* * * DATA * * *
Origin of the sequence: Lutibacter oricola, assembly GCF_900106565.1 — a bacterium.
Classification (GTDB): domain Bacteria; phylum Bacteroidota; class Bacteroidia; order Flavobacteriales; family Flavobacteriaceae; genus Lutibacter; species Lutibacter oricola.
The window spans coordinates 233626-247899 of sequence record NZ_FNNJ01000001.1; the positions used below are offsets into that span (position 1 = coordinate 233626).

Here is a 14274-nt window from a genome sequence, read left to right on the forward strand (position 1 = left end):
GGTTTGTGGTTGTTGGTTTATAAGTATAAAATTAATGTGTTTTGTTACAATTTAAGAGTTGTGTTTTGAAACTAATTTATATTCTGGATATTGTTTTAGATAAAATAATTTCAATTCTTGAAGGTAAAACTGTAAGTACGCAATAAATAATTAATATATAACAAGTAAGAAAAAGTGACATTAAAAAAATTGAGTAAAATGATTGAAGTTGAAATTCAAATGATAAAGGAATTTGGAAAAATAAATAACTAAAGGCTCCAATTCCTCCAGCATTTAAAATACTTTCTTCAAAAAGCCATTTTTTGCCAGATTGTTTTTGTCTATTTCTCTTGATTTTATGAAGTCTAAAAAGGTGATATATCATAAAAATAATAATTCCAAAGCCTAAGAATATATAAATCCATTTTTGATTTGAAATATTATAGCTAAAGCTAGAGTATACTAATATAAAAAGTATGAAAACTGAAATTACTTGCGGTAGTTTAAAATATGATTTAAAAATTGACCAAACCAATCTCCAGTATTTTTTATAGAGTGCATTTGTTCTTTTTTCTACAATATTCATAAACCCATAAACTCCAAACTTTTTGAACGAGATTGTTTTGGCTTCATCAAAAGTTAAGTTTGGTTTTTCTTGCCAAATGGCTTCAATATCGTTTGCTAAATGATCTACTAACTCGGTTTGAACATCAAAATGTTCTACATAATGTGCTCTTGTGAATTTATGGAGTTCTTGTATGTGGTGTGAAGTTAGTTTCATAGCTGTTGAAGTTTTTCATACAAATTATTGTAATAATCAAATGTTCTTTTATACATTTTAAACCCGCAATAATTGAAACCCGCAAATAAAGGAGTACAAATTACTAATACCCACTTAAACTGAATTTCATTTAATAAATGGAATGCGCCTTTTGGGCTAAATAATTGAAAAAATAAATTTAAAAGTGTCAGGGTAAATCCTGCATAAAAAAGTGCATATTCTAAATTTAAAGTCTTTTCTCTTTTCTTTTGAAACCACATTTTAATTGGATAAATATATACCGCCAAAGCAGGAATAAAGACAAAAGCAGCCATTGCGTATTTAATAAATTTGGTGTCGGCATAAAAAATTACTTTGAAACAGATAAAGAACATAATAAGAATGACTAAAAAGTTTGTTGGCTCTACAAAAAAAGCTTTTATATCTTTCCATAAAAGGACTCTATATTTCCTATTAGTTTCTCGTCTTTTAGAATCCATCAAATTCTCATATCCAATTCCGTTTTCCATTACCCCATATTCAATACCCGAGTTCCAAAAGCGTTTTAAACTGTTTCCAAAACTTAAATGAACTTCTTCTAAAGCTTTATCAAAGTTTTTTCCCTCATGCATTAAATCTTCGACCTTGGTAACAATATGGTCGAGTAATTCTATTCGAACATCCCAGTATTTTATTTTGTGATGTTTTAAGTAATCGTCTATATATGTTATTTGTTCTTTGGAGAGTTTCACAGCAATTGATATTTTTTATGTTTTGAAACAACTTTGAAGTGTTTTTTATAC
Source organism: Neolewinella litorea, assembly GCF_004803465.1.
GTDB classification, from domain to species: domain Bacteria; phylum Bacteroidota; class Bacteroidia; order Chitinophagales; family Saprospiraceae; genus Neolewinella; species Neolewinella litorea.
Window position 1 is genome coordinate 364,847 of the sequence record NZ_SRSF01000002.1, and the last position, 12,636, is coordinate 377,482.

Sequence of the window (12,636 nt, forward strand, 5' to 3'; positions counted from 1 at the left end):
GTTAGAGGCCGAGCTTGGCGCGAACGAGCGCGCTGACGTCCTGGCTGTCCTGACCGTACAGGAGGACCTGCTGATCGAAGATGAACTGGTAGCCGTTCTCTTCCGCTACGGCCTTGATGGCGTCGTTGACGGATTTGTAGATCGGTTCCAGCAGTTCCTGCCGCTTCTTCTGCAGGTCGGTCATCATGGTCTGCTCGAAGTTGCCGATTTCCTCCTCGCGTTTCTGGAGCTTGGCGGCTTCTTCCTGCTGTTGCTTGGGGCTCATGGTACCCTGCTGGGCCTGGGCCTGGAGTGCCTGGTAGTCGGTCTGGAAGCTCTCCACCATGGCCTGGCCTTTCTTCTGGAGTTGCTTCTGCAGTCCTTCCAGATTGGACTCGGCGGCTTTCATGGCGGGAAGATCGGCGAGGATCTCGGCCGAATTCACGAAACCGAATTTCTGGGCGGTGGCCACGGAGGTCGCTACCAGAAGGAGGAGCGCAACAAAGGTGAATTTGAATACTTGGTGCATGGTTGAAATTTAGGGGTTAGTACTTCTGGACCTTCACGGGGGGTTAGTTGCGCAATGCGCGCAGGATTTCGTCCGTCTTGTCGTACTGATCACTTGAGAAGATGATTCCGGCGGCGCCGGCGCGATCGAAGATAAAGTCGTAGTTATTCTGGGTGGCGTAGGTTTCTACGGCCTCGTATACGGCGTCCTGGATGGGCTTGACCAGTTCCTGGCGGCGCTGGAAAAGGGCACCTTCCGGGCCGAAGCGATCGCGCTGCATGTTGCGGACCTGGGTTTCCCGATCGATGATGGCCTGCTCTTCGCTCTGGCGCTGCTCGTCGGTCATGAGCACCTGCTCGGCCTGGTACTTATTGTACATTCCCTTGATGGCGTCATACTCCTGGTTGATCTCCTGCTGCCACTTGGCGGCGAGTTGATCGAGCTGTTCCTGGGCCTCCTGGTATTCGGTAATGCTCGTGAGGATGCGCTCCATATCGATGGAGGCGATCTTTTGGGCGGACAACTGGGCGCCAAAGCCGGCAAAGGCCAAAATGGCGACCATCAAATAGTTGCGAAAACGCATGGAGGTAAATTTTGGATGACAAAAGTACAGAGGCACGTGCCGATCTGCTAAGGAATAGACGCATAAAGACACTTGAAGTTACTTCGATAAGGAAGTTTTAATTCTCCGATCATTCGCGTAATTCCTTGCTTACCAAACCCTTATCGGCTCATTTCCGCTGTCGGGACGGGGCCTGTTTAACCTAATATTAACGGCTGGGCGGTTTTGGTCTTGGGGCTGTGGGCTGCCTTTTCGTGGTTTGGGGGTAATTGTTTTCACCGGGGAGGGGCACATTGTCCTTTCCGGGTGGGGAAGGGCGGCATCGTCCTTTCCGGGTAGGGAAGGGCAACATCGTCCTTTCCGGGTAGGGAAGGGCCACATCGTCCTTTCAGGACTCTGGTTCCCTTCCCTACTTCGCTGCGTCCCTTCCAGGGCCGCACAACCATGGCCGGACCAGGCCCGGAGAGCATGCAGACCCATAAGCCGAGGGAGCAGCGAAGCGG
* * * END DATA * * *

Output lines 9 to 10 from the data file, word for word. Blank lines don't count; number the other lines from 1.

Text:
Sequence of the window (12,636 nt, forward strand, 5' to 3'; positions counted from 1 at the left end):
GTTAGAGGCCGAGCTTGGCGCGAACGAGCGCGCTGACGTCCTGGCTGTCCTGACCGTACAGGAGGACCTGCTGATCGAAGATGAACTGGTAGCCGTTCTCTTCCGCTACGGCCTTGATGGCGTCGTTGACGGATTTGTAGATCGGTTCCAGCAGTTCCTGCCGCTTCTTCTGCAGGTCGGTCATCATGGTCTGCTCGAAGTTGCCGATTTCCTCCTCGCGTTTCTGGAGCTTGGCGGCTTCTTCCTGCTGTTGCTTGGGGCTCATGGTACCCTGCTGGGCCTGGGCCTGGAGTGCCTGGTAGTCGGTCTGGAAGCTCTCCACCATGGCCTGGCCTTTCTTCTGGAGTTGCTTCTGCAGTCCTTCCAGATTGGACTCGGCGGCTTTCATGGCGGGAAGATCGGCGAGGATCTCGGCCGAATTCACGAAACCGAATTTCTGGGCGGTGGCCACGGAGGTCGCTACCAGAAGGAGGAGCGCAACAAAGGTGAATTTGAATACTTGGTGCATGGTTGAAATTTAGGGGTTAGTACTTCTGGACCTTCACGGGGGGTTAGTTGCGCAATGCGCGCAGGATTTCGTCCGTCTTGTCGTACTGATCACTTGAGAAGATGATTCCGGCGGCGCCGGCGCGATCGAAGATAAAGTCGTAGTTATTCTGGGTGGCGTAGGTTTCTACGGCCTCGTATACGGCGTCCTGGATGGGCTTGACCAGTTCCTGGCGGCGCTGGAAAAGGGCACCTTCCGGGCCGAAGCGATCGCGCTGCATGTTGCGGACCTGGGTTTCCCGATCGATGATGGCCTGCTCTTCGCTCTGGCGCTGCTCGTCGGTCATGAGCACCTGCTCGGCCTGGTACTTATTGTACATTCCCTTGATGGCGTCATACTCCTGGTTGATCTCCTGCTGCCACTTGGCGGCGAGTTGATCGAGCTGTTCCTGGGCCTCCTGGTATTCGGTAATGCTCGTGAGGATGCGCTCCATATCGATGGAGGCGATCTTTTGGGCGGACAACTGGGCGCCAAAGCCGGCAAAGGCCAAAATGGCGACCATCAAATAGTTGCGAAAACGCATGGAGGTAAATTTTGGATGACAAAAGTACAGAGGCACGTGCCGATCTGCTAAGGAATAGACGCATAAAGACACTTGAAGTTACTTCGATAAGGAAGTTTTAATTCTCCGATCATTCGCGTAATTCCTTGCTTACCAAACCCTTATCGGCTCATTTCCGCTGTCGGGACGGGGCCTGTTTAACCTAATATTAACGGCTGGGCGGTTTTGGTCTTGGGGCTGTGGGCTGCCTTTTCGTGGTTTGGGGGTAATTGTTTTCACCGGGGAGGGGCACATTGTCCTTTCCGGGTGGGGAAGGGCGGCATCGTCCTTTCCGGGTAGGGAAGGGCAACATCGTCCTTTCCGGGTAGGGAAGGGCCACATCGTCCTTTCAGGACTCTGGTTCCCTTCCCTACTTCGCTGCGTCCCTTCCAGGGCCGCACAACCATGGCCGGACCAGGCCCGGAGAGCATGCAGACCCATAAGCCGAGGGAGCAGCGAAGCGG